poems from dickinson to thomas niles

Thomas Johnson's Note on Poem 1068

MANUSCRIPTS: There are three holographs of this poem which apparently was written sometime early in 1866. The copy reproduced above (BPL Higg 13) was enclosed in a letter to T. W. Higginson (BPL Higg 64) postmarked 27 January 1866. The letter (Letters [ed. 1931 only], 281) tersely announces the death of her dog and requests Higginson's criticism of the poem:

Carlo died.
   E- Dickinson
Would you instruct me now?

Higginson has tentatively titled it by a penciled query in the upper left margin: "Insect-Sounds?"

The copy sent to Higginson was preceded very possibly in the same month of January by a semifinal draft (Bingham l09-3):

Further in Summer than the Birds
Pathetic from the Grass
A minor Nation celebrates
It's unobtrusive Mass

No Ordinance be seen
So gradual the Grace
A pensive Custom it becomes
Enlarging Loneliness

Antiquest felt at Noon
When August burning low
Arise this spectral Canticle
Repose to typify.

Remit as yet no Grace
No Furrow on the Glow
Yet a Druidic - Difference
Enhances Nature now

"Antiquest" she first wrote "Antiquer," but in pencil she overlaid the final "r" with "st," and to confirm her decision she wrote "Antiquest" in pencil above the original word. It was the only alteration she judged necessary and, with its adoption, the fair copy to Higginson is identical with it in text. Some seventeen years later, in mid-March 1883 she chose this as the poem to enclose in a letter (Bingham 106) to Thomas Niles, editor of the publishing house of Roberts Brothers. She arranged it as two eight-line stanzas and introduced variants in lines 7, 11, and 15:

Further in Summer than the Birds-
Pathetic from the Grass
A minor Nation celebrates
It's unobtrusive Mass-
No Ordinance be seen-
So gradual the Grace
A gentle Custom it becomes-
Enlarging loneliness.

Antiquest felt at Noon
When August burning low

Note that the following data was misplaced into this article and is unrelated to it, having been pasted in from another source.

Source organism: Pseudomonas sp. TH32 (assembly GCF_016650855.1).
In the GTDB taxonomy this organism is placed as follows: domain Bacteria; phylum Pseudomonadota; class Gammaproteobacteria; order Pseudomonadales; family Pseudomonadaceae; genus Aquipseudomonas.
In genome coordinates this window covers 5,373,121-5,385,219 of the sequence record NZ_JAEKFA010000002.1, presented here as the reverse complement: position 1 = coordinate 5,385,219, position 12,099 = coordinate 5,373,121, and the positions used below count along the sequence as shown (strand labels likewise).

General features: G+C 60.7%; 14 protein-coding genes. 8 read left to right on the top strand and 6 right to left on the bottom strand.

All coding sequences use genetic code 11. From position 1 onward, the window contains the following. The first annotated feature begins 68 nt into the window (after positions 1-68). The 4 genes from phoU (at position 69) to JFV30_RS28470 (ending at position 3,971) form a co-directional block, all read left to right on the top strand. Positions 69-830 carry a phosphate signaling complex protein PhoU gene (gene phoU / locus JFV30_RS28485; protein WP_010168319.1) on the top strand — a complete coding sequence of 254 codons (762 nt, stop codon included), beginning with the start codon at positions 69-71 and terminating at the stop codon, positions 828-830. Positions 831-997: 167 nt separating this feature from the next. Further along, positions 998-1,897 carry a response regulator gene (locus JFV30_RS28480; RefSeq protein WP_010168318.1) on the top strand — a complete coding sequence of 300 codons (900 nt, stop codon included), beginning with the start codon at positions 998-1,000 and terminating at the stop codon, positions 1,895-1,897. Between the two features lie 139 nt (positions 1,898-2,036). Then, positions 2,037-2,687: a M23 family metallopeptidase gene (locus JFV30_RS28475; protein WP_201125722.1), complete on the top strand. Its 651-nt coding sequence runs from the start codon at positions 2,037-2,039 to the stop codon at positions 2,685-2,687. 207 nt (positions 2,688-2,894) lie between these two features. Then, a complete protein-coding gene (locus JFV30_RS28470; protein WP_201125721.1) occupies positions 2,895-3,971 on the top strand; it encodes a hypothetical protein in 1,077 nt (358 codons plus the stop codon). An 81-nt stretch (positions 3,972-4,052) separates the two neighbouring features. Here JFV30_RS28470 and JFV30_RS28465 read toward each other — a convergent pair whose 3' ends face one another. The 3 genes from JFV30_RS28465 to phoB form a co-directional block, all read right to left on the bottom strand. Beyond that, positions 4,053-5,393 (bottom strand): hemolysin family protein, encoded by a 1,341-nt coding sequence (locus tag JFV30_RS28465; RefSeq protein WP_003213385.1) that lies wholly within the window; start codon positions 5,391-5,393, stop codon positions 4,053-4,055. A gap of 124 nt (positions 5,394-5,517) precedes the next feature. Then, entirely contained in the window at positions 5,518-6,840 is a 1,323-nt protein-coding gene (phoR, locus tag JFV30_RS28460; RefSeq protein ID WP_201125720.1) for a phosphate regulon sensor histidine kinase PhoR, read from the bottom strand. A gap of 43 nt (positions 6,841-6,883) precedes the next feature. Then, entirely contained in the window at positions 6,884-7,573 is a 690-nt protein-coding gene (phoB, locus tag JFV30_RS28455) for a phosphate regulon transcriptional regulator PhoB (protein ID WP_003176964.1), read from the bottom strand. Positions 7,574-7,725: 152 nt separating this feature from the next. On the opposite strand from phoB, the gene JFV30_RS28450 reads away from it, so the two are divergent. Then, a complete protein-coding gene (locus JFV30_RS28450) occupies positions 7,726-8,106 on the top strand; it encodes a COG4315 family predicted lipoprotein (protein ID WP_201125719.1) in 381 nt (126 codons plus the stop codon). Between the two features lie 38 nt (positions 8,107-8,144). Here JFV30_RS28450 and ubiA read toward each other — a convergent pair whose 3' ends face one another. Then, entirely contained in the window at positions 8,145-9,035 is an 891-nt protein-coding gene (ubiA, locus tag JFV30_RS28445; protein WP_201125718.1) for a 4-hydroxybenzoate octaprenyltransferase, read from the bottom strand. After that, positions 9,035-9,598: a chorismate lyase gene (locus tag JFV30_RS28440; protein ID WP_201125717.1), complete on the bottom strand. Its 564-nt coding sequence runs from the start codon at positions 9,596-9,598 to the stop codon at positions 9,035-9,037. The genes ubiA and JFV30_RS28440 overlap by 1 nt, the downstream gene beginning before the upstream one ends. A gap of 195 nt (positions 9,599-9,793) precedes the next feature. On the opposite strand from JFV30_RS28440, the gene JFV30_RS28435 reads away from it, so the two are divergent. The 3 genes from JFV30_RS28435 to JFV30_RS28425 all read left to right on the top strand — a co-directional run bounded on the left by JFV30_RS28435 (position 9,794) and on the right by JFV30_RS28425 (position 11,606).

Arise the Spectral Canticle
Repose to typify-
Remit as yet no Grace-
No furrow on the Glow-
But a Druidic Difference
Enhances Nature now-

Niles had recently sent her a copy of Mathilde Blind's life of George Eliot just issued by his firm. She acknowledges receipt of the volume and thanks him by transcribing two of her poems (Letters [ed. 1931], 406):

I bring you a chill Gift-My Cricket- and the Snow-

Thus she indicates a title for this poem. "Snow" is her poem beginning "It sifts from leaden sieves."

Though no other holographs exist, there is a transcript of this poem which contains new third, fourth, and fifth stanzas. Mrs. Millicent Todd Bingham, who published it, believes the transcript to have been made by ED's cousin Frances Norcross:

Further in summer than the birds
Pathetic from the grass
A minor nation celebrates
Its unobtrusive mass.

No ordinance be seen,
So gradual the grace
A gentle custom it becomes,
Enlarging loneliness.

'Tis audibler at dusk
When day's attempt is done
And nature nothing waits to do
But terminate in tune;

Nor difference it knows
Of cadence or of pause
But simultaneous as sound
The service emphasize;

Nor know I when it cease,
At candle it is here;
When sunrise is, that is it not.
Than this, I know no more.

Antiquest felt at noon
When August burning low
Arise this spectral canticle
Repose to typify.

Remit as yet no grace,
No furrow on the glow,
But a druidic difference
Enhances nature now.

One might assume that the original of this version was written late from the fact that two of the three variants correspond to those in the Niles copy. (Stanzas 3, 4, 5 of the Norcross transcript are not reckoned in the line count.)

7. pensive
11. this
15. Yet




But a more compelling argument that it was an early version stems from the fact that ED always shortened her poems if she made stanza changes in later fair copies never lengthened them.

PUBLICATION: Poems (1891), 167, titled "My Cricket." The text follows either the semifinal copy or the copy to Higginson. Three alterations have been introduced which have no warrant in the extant manuscripts or the Norcross transcript:

1. Further] Farther
5. be] is
11. Arise this] Calls forth

The Norcross transcript is published in New England Quarterly, XX (1947), 12-13.

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Last updated on January 15, 1999